This year's Labour conference has agreed to recognise Palestine as a state, freeze arms sales to Israel and fight for the right of return. Ben Jamal looks at what's ahead.
In August this year, Palestinian civil society took the unusual step of writing directly to the Labour party.
Their message was clear: do not allow our voices to be silenced and our history to be erased. The remarkable scenes at Labour conference last week showed that the party hears Palestinians’ voices, recognises their history and stands in full solidarity.
The Palestinian letter was written in the context of concerns about how the IHRA definition of antisemitism is being used to prevent the facts about Palestinian dispossession being brought into the public domain and, more broadly, to attempt to demonise solidarity with the Palestinian people.
It called for Labour to unequivocally uphold the UN-stipulated rights of the people of Palestine: the right to be free of military occupation, the right to full equality for Palestinian citizens of the Israeli state and the inherent right of Palestinian refugees to return to the homes from which they were ethnically cleansed during the ‘Nakba’ (catastrophe), and ever since.
Last Tuesday, the Labour conference responded with an unprecedented display of support for the cause of justice for Palestinians.
For the first time in living memory, the conference debated – and overwhelmingly passed – a motion on Palestine. A sea of Palestinian flags distributed by the Palestine Solidarity Campaign underlined the message that Labour stands with Palestinians in memorable and historic fashion.
The motion passed at conference, after moving speeches by delegates Colin Monehen from Harlow, and Zahid Ali from Wolverhampton, recognised the expulsion of 750,000 Palestinians during the Nakba as historical fact.
Monehen also made pointed reference to this truth and condemned the Trump administration’s attempts to remove the right of return from the table, after a request from Benjamin Netanyahu, in violation of international law and principles of natural justice.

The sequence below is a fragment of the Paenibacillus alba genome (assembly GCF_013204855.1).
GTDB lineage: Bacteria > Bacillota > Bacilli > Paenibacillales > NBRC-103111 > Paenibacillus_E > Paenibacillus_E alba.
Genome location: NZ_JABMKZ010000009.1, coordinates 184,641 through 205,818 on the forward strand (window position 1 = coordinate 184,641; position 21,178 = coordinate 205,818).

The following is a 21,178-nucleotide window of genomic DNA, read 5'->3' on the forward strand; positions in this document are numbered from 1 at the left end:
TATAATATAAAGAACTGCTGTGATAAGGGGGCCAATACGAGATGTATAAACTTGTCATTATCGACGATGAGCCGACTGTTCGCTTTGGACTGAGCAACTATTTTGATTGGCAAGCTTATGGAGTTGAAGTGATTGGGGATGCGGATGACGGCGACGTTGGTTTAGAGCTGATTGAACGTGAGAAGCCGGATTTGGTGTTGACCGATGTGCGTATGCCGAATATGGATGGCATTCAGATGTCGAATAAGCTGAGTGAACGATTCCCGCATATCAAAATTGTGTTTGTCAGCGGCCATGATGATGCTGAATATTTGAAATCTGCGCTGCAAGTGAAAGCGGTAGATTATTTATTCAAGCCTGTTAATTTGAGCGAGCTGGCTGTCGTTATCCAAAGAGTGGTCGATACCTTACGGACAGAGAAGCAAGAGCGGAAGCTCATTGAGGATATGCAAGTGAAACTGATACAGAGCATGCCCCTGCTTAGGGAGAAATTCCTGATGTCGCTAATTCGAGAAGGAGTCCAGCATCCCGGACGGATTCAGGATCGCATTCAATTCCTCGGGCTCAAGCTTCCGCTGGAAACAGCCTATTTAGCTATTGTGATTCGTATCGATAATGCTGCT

Labour members’ solidarity was not only symbolic but had clear policy implications. As well as recognising the centrality of refugees’ right of return to any resolution in Palestine/Israel, the motion also endorsed a freeze on arms sales to Israel.
That Labour’s grassroots should support such a move is hardly surprising.
It was a response, as the motion noted, to the fact that the Israeli military has killed more than 170 unarmed Palestinian demonstrators in the Great March of Return in recent months and maimed many thousands of others. A picture of 21-year-old Palestinian Razan al-Najjar, a volunteer nurse shot and killed by an Israeli sniper while assisting the wounded in Gaza, was held aloft by Zahid Ali when he seconded the motion.
The astonishing scene of the conference hall filling with Palestinian flags in response – and chants of ‘free Palestine’ ringing out – made plain the passion with which Labour delegates support the Palestinian people. The Palestine Solidarity Campaign had declared Tuesday a day of solidarity and Labour members responded en masse.
Hundreds of people on conference floor waving Palestinian flags as the motion on the Palestinian struggle is moved #LabourConference2018 pic.twitter.com/d4VqIXovxL
— Joana Ramiro (@JoanaRamiroUK) September 25, 2018
This was the Labour grassroots saying with one voice “we will resist all attempts to silence Palestinian voices”. It was a direct response to Jeremy Corbyn’s call at the last Labour conference for the party to give “real support to end the oppression of the Palestinian people”.
Outside of the main hall, every meeting held at the fringe on Palestine was packed to the rafters.
The desire of the vast majority of Labour members for solidarity backed by meaningful policy and action was asserted in an unmistakeable way.
So what happens now? Labour members will return to their constituencies and must keep passing further resolutions on freedom, justice and equality for Palestinians to keep the grassroots pressure on the leadership.
The mandate for an arms embargo must be converted into a Labour manifesto pledge. For while the UK government continues to arm Israel, we remain complicit. But we can, we must, and we will change this.
As Colin Monehen’s message to the Palestinian people made clear: “We have heard you calling from the darkness and we cannot and we will not ignore you or your tragedy.”
Ben Jamal is director of the Palestine Solidarity Campaign.
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